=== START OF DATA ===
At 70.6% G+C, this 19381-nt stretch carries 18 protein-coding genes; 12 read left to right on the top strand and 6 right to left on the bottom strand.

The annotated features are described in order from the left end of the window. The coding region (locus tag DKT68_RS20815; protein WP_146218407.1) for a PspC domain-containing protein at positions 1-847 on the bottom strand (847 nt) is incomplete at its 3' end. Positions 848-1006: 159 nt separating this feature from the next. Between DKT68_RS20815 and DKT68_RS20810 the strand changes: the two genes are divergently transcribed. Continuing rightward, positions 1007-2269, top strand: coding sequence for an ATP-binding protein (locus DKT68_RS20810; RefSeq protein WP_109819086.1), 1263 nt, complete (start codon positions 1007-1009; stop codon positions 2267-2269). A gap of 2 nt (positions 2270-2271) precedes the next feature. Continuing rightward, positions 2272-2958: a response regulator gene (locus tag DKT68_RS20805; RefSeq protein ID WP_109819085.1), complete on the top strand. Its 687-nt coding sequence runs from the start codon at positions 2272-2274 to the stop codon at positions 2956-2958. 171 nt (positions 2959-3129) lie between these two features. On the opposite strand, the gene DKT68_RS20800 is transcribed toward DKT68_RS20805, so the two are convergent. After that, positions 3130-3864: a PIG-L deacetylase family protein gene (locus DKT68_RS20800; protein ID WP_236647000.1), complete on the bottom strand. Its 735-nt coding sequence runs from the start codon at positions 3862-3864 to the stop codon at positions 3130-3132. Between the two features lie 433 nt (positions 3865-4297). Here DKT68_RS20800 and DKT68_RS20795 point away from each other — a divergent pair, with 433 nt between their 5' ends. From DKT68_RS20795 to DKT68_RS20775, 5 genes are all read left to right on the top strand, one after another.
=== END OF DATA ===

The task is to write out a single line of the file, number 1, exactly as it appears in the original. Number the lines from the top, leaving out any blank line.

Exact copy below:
At 70.6% G+C, this 19381-nt stretch carries 18 protein-coding genes; 12 read left to right on the top strand and 6 right to left on the bottom strand.